In the NSC, I helped establish the non-proliferation function, worked with the early cooperative threat reduction programs and the program to convert Russian weapons-grade uranium to reactor fuel. My experience with the Russians on a variety of arms control efforts adds to my qualifications, as do my current responsibilities in nonproliferation and, I would suggest, the totality of my experience as Deputy Director of Central Intelligence. And, finally, while hardly an expert, I am not inexperienced with the strategic submarine business, and have had numerous interactions with them over the years.
That said, I know I have a great deal to learn. But, as you would expect, I have some initial observations. I offer these initial thoughts knowing that when I more fully understand the issues and the organization more completely, my views may evolve.
The threat environment is dramatically different than during the Cold War. The Russian threat has changed qualitatively and quantitatively, but it is not gone. New nuclear states are appearing; proliferation and terrorism are real. Yet our nuclear security enterprise has not adapted fully. We struggle to maintain our stockpile in a situation where
In this environment
For these and other reasons, there is now a lack of confidence in the enterprise’s ability to manage itself and to accomplish assigned missions, especially into a dynamic future. Key Task Ahead for NNSA
To me, much of what needs to be done can be encompassed by a relatively simple statement -- one that is much easier to say than to do: to restore trust and confidence in the management and leadership of the nuclear security enterprise in this country:
In effect, if confirmed, I need to gain your permission, maybe it’s better to say your trust, to actually run this enterprise. I need to rebuild the trust between the enterprise and the Congress. I need to rebuild the relationship, trust, and transparency with the military and the Department of Defense. And I need to restore the full trust and confidence of those who do the work.
It’s hard to envisage a metric for this goal, but one measure of success might be a significant reduction in the number of reports required by the Congress and the number of special studies and panels we feel a need to empanel to oversee our work. Without in any way minimizing the absolute need for Congressional oversight and the need for the unique insight offered by outside experts, it seems to me that we have carried this to the extreme.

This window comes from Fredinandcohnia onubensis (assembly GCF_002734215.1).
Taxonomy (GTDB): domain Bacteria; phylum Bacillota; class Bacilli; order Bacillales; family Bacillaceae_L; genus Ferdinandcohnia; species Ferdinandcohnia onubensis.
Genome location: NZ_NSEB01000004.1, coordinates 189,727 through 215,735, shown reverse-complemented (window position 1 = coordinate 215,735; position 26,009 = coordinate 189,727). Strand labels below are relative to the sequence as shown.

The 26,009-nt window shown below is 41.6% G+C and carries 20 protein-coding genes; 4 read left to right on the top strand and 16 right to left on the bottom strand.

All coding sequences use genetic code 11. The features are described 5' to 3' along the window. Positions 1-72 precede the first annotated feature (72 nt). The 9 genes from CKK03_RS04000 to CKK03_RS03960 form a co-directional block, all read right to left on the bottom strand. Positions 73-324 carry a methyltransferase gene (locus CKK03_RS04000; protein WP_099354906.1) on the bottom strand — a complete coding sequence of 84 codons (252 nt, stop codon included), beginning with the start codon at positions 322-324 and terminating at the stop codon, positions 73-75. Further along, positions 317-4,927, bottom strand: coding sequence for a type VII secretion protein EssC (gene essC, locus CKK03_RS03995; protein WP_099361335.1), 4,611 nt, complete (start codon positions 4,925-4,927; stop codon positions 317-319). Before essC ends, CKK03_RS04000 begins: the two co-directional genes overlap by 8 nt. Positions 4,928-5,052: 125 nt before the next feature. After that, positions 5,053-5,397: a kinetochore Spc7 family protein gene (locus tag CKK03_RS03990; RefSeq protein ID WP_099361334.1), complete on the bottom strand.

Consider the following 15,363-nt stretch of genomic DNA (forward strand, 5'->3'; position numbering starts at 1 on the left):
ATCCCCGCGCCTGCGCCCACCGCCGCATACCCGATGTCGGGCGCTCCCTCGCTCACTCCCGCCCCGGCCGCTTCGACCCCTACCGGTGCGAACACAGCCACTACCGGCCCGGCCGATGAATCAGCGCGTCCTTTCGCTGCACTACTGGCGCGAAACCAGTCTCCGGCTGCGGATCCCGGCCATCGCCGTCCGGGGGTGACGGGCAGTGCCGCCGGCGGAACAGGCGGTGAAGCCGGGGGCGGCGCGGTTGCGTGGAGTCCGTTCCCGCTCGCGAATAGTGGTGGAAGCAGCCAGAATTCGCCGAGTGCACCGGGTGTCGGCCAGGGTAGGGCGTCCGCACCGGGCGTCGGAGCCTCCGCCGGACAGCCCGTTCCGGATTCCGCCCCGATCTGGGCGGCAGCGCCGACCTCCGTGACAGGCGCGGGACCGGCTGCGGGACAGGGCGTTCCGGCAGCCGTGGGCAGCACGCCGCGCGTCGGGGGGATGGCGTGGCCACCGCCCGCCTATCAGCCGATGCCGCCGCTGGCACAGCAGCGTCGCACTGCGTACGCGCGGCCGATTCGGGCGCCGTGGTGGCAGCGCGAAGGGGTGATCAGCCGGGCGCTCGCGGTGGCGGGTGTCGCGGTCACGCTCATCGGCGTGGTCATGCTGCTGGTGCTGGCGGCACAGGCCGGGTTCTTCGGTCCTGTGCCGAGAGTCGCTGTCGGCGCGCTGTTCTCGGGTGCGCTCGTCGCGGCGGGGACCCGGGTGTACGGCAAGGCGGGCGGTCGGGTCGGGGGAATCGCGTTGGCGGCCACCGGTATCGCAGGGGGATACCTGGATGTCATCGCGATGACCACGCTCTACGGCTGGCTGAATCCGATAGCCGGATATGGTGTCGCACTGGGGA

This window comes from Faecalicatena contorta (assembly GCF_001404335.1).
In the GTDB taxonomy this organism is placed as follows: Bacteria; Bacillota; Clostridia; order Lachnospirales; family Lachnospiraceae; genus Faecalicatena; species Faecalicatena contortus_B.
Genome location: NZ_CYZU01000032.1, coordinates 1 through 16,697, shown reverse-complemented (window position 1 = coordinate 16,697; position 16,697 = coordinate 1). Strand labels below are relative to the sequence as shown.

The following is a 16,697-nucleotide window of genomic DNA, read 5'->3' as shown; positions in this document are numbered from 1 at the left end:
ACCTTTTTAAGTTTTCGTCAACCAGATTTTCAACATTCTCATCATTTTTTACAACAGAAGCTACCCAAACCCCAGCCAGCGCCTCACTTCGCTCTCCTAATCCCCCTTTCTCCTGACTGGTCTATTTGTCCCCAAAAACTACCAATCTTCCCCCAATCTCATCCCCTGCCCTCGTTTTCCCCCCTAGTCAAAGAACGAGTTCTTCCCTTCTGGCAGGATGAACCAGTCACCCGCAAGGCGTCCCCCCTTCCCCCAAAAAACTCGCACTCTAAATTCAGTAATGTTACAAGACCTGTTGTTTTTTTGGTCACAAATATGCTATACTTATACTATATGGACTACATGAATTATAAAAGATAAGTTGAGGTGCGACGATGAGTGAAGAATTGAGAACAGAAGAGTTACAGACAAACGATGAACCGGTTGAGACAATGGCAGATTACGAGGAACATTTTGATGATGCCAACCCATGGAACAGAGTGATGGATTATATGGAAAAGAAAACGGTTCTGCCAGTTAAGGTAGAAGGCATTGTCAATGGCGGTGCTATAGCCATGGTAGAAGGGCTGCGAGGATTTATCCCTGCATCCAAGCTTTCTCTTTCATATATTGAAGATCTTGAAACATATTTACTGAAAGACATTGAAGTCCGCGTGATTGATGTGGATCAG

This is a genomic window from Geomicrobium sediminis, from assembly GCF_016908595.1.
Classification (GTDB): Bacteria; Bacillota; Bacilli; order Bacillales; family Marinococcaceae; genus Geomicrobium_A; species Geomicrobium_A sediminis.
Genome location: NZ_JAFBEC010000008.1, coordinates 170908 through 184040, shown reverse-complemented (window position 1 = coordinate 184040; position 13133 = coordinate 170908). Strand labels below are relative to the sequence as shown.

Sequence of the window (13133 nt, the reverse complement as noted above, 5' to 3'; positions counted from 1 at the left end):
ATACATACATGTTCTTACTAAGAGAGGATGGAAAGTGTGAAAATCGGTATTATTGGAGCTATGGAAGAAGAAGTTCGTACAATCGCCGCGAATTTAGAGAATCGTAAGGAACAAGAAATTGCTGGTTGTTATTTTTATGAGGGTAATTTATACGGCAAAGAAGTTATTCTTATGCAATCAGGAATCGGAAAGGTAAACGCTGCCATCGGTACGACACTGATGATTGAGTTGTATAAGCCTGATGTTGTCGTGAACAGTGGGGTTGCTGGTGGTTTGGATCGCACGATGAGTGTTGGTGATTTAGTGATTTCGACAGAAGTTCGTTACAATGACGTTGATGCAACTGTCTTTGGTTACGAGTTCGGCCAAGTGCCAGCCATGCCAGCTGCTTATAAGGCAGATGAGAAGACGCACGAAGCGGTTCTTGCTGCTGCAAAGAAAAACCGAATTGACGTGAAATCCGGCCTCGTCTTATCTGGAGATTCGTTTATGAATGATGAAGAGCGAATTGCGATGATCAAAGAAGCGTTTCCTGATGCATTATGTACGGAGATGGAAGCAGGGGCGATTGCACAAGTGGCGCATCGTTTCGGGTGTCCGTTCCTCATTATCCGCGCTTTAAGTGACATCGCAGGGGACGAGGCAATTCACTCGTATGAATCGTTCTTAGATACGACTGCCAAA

I recognize that this degree of attention is largely of the enterprise’s own making, the result of problems Congress and others have identified. But today we are putting too much energy into continual self-examinations, numerous review and advisory panels, and many detailed reports to Congress. If we can rebuild trust and confidence, we can spend more of our human resources on the mission itself.
Mr. Chairman, beyond the key point of restoring trust and confidence, there are several issues I would want to take on as quickly as possible. Again, speaking in broad terms, these include:
There seems to be a difference of views on whether we are in balance between needed nearterm stockpile work and the longer-range development of the tools and techniques that will ensure the future of the stockpile. So far, I am firmly in both camps. We must find the right balance. We cannot let current systems atrophy or fail to do necessary maintenance programs. We cannot fail to be ready for the long-term issues we face, notably tritium and pit production. And we cannot remain static in pushing for a deeper understanding of the underlying physics, chemistry, and engineering so that we can ensure a safe, secure and reliable stockpile so long as America requires nuclear weapons.
In the area of non-proliferation, I would hope to secure the gains made thus far, and accelerate the progress being made in reactor safety and weapons security. Here too I will need to reach my own conclusions on how much progress is possible and whether we are invested right -- whether we are making good progress toward our goals, and how solid is the cooperation on the other side. The goals of the program are good. The questions are how much progress we are making and at what price.
Mr. Chairman, I do not underestimate the difficulty of the task, if confirmed. But the conditions may well be right to give us a chance at rebuilding the nuclear security enterprise of the US and invigorating its pride and energy. Congressional support is strong. Leaders within the enterprise realize that it is time to pull together to attack the problems they face -- problems that if left unsolved will put this country at a real disadvantage. Failure in this endeavor simply is not acceptable.
I’ll share one more observation that gives me great hope -- that is the superb quality of the people, federal employees and contractors, who make up the NNSA. The very greatest majority are hugely talented and strongly committed. They want to succeed. They want to help maintain the security of our nation. They want to be proud of what they do and they want to be appreciated. They want our trust and confidence and we must keep faith with them. We must give them clear statements of mission and priorities. We must provide them the resources to do what we ask of them. We owe them leadership and we owe them support. With that, they will deliver.
Mr. Chairman, I welcome the challenges presented by the new position. If confirmed I will give it my very best, and commit myself firmly to the mission and to the people of NNSA.
I would be pleased to answer questions, Mr. Chairman. Thank you.